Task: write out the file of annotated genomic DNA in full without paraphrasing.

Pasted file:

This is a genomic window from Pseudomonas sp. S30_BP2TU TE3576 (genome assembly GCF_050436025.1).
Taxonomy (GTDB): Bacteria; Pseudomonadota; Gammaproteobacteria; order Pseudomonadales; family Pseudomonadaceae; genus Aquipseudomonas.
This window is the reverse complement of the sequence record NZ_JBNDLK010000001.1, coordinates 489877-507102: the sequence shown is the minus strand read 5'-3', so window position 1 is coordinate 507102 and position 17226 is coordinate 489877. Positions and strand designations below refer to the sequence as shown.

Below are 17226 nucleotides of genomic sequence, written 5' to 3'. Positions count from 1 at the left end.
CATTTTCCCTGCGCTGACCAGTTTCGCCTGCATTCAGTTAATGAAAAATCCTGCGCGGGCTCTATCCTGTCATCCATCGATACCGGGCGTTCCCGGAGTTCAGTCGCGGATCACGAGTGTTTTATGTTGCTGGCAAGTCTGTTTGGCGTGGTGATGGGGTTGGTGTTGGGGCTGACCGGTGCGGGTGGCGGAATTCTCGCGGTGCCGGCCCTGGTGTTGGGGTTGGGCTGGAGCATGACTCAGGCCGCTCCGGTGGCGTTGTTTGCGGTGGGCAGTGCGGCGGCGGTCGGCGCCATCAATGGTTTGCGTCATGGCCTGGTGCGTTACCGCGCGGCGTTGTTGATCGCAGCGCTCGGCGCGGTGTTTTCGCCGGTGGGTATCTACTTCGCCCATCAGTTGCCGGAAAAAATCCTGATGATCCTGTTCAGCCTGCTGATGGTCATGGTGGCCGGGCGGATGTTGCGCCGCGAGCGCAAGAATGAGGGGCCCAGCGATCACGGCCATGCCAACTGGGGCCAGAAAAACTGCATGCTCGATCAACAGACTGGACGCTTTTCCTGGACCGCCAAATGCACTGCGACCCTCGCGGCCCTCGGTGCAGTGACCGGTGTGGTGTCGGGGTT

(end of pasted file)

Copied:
This is a genomic window from Pseudomonas sp. S30_BP2TU TE3576 (genome assembly GCF_050436025.1).
Taxonomy (GTDB): Bacteria; Pseudomonadota; Gammaproteobacteria; order Pseudomonadales; family Pseudomonadaceae; genus Aquipseudomonas.
This window is the reverse complement of the sequence record NZ_JBNDLK010000001.1, coordinates 489877-507102: the sequence shown is the minus strand read 5'-3', so window position 1 is coordinate 507102 and position 17226 is coordinate 489877. Positions and strand designations below refer to the sequence as shown.

Below are 17226 nucleotides of genomic sequence, written 5' to 3'. Positions count from 1 at the left end.
CATTTTCCCTGCGCTGACCAGTTTCGCCTGCATTCAGTTAATGAAAAATCCTGCGCGGGCTCTATCCTGTCATCCATCGATACCGGGCGTTCCCGGAGTTCAGTCGCGGATCACGAGTGTTTTATGTTGCTGGCAAGTCTGTTTGGCGTGGTGATGGGGTTGGTGTTGGGGCTGACCGGTGCGGGTGGCGGAATTCTCGCGGTGCCGGCCCTGGTGTTGGGGTTGGGCTGGAGCATGACTCAGGCCGCTCCGGTGGCGTTGTTTGCGGTGGGCAGTGCGGCGGCGGTCGGCGCCATCAATGGTTTGCGTCATGGCCTGGTGCGTTACCGCGCGGCGTTGTTGATCGCAGCGCTCGGCGCGGTGTTTTCGCCGGTGGGTATCTACTTCGCCCATCAGTTGCCGGAAAAAATCCTGATGATCCTGTTCAGCCTGCTGATGGTCATGGTGGCCGGGCGGATGTTGCGCCGCGAGCGCAAGAATGAGGGGCCCAGCGATCACGGCCATGCCAACTGGGGCCAGAAAAACTGCATGCTCGATCAACAGACTGGACGCTTTTCCTGGACCGCCAAATGCACTGCGACCCTCGCGGCCCTCGGTGCAGTGACCGGTGTGGTGTCGGGGTT